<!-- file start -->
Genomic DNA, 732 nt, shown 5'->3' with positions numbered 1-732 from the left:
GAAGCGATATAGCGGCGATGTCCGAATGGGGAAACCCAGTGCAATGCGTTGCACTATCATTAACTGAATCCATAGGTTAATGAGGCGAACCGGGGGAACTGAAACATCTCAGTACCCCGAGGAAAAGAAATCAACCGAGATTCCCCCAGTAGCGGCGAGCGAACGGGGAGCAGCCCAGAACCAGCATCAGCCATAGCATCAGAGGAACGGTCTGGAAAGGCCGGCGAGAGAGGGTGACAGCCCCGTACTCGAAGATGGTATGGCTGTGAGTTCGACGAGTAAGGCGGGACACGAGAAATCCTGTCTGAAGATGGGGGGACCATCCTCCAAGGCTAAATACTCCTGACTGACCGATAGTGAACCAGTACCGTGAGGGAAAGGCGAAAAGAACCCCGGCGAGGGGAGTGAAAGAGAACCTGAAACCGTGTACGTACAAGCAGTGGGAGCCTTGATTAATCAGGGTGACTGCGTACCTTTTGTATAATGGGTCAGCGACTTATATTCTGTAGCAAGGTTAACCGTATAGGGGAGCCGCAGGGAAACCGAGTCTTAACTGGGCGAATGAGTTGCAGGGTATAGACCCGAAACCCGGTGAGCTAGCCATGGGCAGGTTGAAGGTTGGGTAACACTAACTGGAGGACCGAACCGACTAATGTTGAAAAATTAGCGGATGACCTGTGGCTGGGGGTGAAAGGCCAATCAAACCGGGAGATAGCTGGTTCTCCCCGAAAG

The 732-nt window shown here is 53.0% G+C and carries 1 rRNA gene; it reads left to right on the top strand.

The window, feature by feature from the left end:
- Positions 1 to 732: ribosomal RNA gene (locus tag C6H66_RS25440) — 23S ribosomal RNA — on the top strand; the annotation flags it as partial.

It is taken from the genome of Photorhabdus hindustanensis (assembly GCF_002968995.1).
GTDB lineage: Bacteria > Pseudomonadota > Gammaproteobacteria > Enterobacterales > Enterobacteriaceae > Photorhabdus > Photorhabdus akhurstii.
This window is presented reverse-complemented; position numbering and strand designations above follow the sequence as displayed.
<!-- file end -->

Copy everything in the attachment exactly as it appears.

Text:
Genomic DNA, 732 nt, shown 5'->3' with positions numbered 1-732 from the left:
GAAGCGATATAGCGGCGATGTCCGAATGGGGAAACCCAGTGCAATGCGTTGCACTATCATTAACTGAATCCATAGGTTAATGAGGCGAACCGGGGGAACTGAAACATCTCAGTACCCCGAGGAAAAGAAATCAACCGAGATTCCCCCAGTAGCGGCGAGCGAACGGGGAGCAGCCCAGAACCAGCATCAGCCATAGCATCAGAGGAACGGTCTGGAAAGGCCGGCGAGAGAGGGTGACAGCCCCGTACTCGAAGATGGTATGGCTGTGAGTTCGACGAGTAAGGCGGGACACGAGAAATCCTGTCTGAAGATGGGGGGACCATCCTCCAAGGCTAAATACTCCTGACTGACCGATAGTGAACCAGTACCGTGAGGGAAAGGCGAAAAGAACCCCGGCGAGGGGAGTGAAAGAGAACCTGAAACCGTGTACGTACAAGCAGTGGGAGCCTTGATTAATCAGGGTGACTGCGTACCTTTTGTATAATGGGTCAGCGACTTATATTCTGTAGCAAGGTTAACCGTATAGGGGAGCCGCAGGGAAACCGAGTCTTAACTGGGCGAATGAGTTGCAGGGTATAGACCCGAAACCCGGTGAGCTAGCCATGGGCAGGTTGAAGGTTGGGTAACACTAACTGGAGGACCGAACCGACTAATGTTGAAAAATTAGCGGATGACCTGTGGCTGGGGGTGAAAGGCCAATCAAACCGGGAGATAGCTGGTTCTCCCCGAAAG

The 732-nt window shown here is 53.0% G+C and carries 1 rRNA gene; it reads left to right on the top strand.

The window, feature by feature from the left end:
- Positions 1 to 732: ribosomal RNA gene (locus tag C6H66_RS25440) — 23S ribosomal RNA — on the top strand; the annotation flags it as partial.

It is taken from the genome of Photorhabdus hindustanensis (assembly GCF_002968995.1).
GTDB lineage: Bacteria > Pseudomonadota > Gammaproteobacteria > Enterobacterales > Enterobacteriaceae > Photorhabdus > Photorhabdus akhurstii.
This window is presented reverse-complemented; position numbering and strand designations above follow the sequence as displayed.